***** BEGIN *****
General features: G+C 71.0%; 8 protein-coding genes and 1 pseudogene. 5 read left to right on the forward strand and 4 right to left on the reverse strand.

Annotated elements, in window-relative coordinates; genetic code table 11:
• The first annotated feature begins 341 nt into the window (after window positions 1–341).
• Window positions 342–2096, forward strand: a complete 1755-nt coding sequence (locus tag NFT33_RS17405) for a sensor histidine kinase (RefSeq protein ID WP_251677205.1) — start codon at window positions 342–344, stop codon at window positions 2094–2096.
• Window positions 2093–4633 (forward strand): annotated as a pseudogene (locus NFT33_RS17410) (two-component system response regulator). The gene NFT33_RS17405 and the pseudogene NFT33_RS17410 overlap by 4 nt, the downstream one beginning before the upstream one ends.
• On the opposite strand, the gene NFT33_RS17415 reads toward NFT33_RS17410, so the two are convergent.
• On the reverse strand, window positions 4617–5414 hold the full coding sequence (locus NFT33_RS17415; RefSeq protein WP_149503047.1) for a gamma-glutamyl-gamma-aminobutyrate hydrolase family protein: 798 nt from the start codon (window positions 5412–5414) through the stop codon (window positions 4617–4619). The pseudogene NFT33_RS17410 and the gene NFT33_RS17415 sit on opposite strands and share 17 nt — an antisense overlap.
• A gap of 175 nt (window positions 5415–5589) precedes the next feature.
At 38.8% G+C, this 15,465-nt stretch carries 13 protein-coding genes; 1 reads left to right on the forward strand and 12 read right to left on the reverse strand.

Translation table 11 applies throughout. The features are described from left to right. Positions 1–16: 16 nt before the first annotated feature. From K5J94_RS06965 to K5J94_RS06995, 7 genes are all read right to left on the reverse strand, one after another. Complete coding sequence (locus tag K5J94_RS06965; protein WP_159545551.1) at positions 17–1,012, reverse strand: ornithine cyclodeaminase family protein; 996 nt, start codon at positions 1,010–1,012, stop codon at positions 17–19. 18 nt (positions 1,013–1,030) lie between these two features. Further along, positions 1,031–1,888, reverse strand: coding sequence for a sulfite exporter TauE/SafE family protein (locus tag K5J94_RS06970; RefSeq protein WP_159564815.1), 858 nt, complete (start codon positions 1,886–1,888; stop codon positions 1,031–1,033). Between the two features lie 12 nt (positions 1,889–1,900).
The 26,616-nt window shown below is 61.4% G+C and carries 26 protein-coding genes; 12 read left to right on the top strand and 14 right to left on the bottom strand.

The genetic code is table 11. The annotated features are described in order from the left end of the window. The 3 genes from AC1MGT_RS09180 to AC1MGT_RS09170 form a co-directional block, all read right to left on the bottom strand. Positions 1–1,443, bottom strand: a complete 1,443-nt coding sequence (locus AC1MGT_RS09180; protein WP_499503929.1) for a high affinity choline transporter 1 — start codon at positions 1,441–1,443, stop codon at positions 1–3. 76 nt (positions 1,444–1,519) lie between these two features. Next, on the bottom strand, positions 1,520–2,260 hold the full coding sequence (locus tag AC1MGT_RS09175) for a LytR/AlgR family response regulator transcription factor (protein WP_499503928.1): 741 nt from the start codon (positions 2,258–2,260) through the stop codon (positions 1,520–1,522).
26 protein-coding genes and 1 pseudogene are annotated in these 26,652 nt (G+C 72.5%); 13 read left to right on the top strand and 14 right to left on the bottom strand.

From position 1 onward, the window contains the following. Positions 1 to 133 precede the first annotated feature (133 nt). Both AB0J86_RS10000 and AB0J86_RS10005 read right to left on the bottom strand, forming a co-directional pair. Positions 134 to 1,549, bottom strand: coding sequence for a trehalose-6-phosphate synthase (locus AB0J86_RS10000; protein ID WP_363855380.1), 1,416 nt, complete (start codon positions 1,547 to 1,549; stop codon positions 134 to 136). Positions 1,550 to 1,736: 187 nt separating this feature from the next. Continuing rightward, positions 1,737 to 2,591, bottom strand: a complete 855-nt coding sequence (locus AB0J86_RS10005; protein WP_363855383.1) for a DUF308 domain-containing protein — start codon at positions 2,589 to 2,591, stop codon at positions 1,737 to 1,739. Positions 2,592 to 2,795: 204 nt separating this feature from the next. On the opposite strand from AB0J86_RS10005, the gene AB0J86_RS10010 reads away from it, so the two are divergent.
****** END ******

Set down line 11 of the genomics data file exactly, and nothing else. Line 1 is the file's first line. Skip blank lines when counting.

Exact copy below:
The 26,616-nt window shown below is 61.4% G+C and carries 26 protein-coding genes; 12 read left to right on the top strand and 14 right to left on the bottom strand.